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Copyright: Major licensing company clarifies its position after ECJ ruling

Phonographic Performance (Ireland) Limited (PPL) has clarified its position on copyright infringement, following a ruling by the European Court of Justice (ECJ) in March which seemed to authorise the playing of music in waiting rooms, even if the owner of the copyright had not given permission.

The case in question concerned an Italian dental clinic run by Turin-based dentist Marco Del Corso.

Mr Del Corso was sued by an Italian copyright agency, Societa Consortile Forografici (SCF) after playing music in his waiting room without paying a royalty.

The Case was referred to the ECJ by Turin's Court of Appeal. The ECJ ruled that Mr Del Corso was not liable to pay royalties because the music was not played to the general public.

The ruling defined the general public as "a large and indeterminate number of potential listeners". They ruled that those waiting for the dentists' chair were not there to be entertained, and were of such a small number as to be insignificant.

The Dublin Government cited this ECJ ruling to allow an exception to licensing laws for hotels in the city, prompting a legal challenge by PPL.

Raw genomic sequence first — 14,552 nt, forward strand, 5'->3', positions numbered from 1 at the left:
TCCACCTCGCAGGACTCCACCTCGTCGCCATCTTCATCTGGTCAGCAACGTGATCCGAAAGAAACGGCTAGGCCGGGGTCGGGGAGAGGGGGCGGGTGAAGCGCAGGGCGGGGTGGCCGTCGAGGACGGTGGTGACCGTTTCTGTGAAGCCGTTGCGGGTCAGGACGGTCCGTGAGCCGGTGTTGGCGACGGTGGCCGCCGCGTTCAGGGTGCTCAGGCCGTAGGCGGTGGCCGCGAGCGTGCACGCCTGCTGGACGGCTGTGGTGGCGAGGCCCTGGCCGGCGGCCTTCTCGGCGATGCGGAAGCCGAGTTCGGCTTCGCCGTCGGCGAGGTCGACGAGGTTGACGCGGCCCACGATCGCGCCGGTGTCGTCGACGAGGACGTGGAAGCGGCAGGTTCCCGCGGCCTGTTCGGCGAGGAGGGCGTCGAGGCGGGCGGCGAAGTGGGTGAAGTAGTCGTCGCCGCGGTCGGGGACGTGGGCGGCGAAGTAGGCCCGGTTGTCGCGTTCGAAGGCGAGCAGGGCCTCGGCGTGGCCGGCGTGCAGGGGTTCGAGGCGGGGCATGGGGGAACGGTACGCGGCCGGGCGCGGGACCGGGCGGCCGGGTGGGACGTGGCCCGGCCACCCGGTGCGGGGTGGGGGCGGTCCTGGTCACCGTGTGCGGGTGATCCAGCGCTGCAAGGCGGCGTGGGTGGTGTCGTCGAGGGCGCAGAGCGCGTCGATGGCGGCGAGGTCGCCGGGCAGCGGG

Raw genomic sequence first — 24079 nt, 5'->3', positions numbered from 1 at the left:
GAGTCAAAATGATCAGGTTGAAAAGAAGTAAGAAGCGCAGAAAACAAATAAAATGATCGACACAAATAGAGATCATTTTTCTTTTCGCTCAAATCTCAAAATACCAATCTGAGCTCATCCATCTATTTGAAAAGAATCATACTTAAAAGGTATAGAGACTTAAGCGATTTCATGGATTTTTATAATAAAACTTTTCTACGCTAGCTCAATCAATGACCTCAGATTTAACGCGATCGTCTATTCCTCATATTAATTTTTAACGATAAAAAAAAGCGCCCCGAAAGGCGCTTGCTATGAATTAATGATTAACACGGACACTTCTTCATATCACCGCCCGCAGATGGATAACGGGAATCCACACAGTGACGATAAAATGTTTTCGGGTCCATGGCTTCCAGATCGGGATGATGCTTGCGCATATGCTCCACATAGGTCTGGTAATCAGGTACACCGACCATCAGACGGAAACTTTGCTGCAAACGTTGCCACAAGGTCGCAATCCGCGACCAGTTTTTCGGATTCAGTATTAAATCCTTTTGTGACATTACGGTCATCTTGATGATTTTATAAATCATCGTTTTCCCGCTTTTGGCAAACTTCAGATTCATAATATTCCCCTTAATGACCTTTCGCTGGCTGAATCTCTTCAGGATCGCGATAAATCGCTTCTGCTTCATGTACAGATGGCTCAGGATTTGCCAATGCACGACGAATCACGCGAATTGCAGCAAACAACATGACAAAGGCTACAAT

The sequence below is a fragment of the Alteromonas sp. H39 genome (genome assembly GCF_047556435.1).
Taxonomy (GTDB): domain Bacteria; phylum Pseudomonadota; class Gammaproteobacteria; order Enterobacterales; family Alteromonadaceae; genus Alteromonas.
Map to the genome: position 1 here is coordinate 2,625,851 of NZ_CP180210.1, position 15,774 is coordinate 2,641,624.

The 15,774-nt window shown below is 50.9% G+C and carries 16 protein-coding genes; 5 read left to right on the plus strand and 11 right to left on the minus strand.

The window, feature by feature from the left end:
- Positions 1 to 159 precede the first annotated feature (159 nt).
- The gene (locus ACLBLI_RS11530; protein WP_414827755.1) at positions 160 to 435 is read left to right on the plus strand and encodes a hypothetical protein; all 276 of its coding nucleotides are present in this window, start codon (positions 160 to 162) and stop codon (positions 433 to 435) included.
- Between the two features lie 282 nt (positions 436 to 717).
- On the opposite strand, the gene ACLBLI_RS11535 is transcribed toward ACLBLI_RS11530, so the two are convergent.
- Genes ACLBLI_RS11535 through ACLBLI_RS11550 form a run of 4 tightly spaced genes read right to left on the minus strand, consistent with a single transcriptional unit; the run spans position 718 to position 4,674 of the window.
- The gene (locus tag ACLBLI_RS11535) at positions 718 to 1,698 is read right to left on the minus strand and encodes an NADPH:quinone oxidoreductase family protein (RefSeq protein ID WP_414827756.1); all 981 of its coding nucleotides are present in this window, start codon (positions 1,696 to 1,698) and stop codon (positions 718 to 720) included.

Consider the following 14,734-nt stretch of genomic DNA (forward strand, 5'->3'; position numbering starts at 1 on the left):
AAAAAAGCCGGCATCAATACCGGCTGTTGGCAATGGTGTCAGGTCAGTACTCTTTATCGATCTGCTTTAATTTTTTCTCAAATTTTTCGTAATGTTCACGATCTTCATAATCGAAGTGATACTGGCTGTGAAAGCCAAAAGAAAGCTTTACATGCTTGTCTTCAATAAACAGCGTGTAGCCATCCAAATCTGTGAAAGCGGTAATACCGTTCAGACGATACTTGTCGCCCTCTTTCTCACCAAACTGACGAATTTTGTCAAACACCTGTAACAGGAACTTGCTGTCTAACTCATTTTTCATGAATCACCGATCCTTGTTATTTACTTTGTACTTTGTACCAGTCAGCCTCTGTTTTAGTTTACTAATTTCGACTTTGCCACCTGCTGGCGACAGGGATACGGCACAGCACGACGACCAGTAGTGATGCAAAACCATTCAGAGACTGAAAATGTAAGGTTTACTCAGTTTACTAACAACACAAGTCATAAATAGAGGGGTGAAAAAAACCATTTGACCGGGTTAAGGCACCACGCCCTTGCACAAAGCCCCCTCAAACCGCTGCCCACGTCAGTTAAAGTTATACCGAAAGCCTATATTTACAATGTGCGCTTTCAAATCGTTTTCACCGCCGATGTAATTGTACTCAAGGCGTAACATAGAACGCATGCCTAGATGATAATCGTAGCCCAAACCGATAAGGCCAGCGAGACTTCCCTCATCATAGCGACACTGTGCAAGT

The ECJ subsequently struck down the exception for hotels, saying that hotel guests could be defined as 'the public' because they could be a large number of people, and further that the hotel can profit from broadcasting music in its rooms.

Having won their case, PPL has now clarified its legal position regarding music played in the UK.

They issued a statement saying that the law in the UK regarding copyright is different from that operating in Italy. In Italy copyright owners only have a right to be paid when music is played, called 'equitable remuneration'.

However, in the UK copyright owners have the 'exclusive right' to protect their work, meaning that they can refuse the right for something to be played, whether or not the venue has paid a fee.

"The ECJ decided that playing recorded music in a waiting room could not be counted as 'communication to the public' in the context of a remuneration right and therefore the copyright owners had no right to be paid for this use of their music," the statement reads.

"The ECJ specifically stated that they were not considering an 'exclusive right' in this case so it has no effect on UK law," it concluded.

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